Economics, once again, helps us answer the question of how to reduce the supply. There are more than 1 million lawyers in the United States. Of this group, it has been estimated that at least one half of this group are sole practitioners. Another statistic suggests that at least 400,000 lawyers will retire by the year 2020.
If we look at this latter group, and suggest that we treat it any differently than any other group in the organized bar, we would be accused of ageism, and prohibited discrimination. However, if we come up with a metric that is applicable to all lawyers, such as “competence,” then we are safe. Of course, if this metric also achieves our basic goal of reducing the number of lawyers available to serve clients, so much the better.
But, this metric is never applied uniformly. If we look at new lawyers, those who have been admitted to practice for three years or less, I am sure we will find many who are not “competent,” despite the fact that they have passed the bar exam. How many times have "mature" lawyers said, mostly to themselves, that they were happy that they were not the client "back then," that they didn’t know enough to be really competent to handle the matter they did …. that they learned "on the job."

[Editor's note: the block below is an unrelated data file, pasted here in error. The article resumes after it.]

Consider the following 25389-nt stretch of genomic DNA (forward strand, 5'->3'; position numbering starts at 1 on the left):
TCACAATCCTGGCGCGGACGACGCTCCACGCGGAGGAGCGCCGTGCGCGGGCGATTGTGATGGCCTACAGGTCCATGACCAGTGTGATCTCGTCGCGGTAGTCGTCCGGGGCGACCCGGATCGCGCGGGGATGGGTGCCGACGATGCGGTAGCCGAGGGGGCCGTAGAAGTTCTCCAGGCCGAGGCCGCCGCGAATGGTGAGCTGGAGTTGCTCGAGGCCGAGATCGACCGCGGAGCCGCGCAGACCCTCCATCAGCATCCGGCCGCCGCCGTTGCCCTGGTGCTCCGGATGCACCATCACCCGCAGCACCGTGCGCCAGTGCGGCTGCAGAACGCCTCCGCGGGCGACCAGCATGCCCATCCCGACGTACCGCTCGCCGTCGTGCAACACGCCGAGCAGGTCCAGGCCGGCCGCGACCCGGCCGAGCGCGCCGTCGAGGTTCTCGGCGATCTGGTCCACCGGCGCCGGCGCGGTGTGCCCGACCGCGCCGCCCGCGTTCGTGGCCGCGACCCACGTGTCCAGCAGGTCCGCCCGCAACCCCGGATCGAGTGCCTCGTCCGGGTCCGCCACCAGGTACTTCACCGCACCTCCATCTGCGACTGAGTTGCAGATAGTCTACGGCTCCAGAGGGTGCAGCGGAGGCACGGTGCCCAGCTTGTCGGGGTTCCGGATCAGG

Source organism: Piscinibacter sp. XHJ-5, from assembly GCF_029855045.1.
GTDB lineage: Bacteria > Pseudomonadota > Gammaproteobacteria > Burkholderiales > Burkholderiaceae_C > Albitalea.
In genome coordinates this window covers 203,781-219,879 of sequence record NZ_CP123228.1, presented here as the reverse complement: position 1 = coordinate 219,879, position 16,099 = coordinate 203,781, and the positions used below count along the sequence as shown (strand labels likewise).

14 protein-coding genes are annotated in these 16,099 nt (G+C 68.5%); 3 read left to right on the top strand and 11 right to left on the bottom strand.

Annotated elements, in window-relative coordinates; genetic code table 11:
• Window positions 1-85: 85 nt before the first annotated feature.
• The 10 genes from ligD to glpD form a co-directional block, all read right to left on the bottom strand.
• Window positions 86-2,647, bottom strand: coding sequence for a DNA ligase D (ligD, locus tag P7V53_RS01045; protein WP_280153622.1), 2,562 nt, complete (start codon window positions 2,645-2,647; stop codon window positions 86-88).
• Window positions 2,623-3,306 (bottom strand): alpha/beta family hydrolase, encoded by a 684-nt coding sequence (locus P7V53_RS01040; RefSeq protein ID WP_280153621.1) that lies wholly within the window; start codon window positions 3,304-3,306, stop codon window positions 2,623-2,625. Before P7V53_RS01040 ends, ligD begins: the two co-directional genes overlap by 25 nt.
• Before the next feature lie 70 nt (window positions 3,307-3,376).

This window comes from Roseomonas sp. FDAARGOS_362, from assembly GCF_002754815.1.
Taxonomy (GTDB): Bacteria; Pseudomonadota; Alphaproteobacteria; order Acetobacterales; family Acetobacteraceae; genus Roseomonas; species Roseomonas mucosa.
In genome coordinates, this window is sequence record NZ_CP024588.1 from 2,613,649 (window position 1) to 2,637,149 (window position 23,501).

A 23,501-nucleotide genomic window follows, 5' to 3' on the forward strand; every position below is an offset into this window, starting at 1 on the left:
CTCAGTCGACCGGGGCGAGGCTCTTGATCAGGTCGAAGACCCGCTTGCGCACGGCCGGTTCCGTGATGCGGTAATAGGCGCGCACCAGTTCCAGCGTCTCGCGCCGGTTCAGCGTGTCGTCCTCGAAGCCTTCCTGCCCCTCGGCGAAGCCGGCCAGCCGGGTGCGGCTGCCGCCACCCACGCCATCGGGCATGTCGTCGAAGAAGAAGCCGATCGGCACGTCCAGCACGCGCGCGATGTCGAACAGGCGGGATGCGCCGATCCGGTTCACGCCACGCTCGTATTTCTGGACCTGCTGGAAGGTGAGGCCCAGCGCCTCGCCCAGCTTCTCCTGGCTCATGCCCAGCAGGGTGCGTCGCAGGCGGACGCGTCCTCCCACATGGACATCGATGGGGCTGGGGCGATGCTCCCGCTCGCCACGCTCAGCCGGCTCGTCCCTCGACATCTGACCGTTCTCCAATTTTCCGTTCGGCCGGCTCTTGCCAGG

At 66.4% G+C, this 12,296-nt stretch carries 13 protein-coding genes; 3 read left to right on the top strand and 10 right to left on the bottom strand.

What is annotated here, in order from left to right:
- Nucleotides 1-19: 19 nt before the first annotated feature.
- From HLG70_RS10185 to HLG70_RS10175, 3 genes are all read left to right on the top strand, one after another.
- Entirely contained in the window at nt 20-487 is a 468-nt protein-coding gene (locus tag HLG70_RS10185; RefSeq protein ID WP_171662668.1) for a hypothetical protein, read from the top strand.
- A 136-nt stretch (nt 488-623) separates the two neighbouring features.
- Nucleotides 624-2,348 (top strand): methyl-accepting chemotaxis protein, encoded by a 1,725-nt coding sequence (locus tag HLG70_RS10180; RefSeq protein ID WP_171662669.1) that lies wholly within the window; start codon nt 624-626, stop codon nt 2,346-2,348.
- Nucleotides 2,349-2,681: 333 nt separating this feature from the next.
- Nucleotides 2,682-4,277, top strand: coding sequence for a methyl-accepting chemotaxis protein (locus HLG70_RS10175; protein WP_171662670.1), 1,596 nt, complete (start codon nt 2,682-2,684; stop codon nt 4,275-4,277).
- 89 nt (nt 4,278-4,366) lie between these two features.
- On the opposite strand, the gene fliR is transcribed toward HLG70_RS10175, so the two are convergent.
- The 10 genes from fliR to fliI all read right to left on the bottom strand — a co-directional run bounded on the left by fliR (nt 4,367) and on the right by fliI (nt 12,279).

What is the metric for “older” lawyers? Do they have to pass another bar exam? If yes why should age be the factor that determines whether they have to take a new examination? If not, what might it be? Nowhere in the time spectrum of a lawyer’s career is there a requirement for such an examination.
How many times have you, as an adversary, said to yourself my opponent is not very good? In fact, how many times have you said my opponent is not “competent?” Until the appropriate metric can be accepted and applied throughout the entire career life cycle, it seems to this writer that the real focus should be on meeting the needs of our clients who are not served or who are under-served, making sure that all lawyers, young and old alike, are “competent” and move away from even the appearance of ageism.
NALP survey suggests that 2% of 2008 graduates opened a solo practice within 9 months of graduation! That’s a lot of folks who will be representing clients without prior experience either in the management of a practice or much experience in the technical practice areas (tax, family law, bankruptcy, etc.).
I wonder what kind of representation their clients are receiving … and how does one interpret or define "competence?” What do you think?
There is a movement afoot to create an apprenticeship program for lawyers. Georgia and Utah both require first year associates to enter a mentor program; of course, there is no requirement that senior lawyers be mentors, so I’m not sure how their programs work in actual practice.
And Howery has recently announced an apprentice program that is getting a lot of attention. Their new hires will split their time between shadowing senior partners, taking classes and working on "low-grade" client matters, being billed out at very low rates.
The recession/depression ("The Great Reset") has provided the excuse for a recalibration of the economics of law practice by many, both clients and law firms.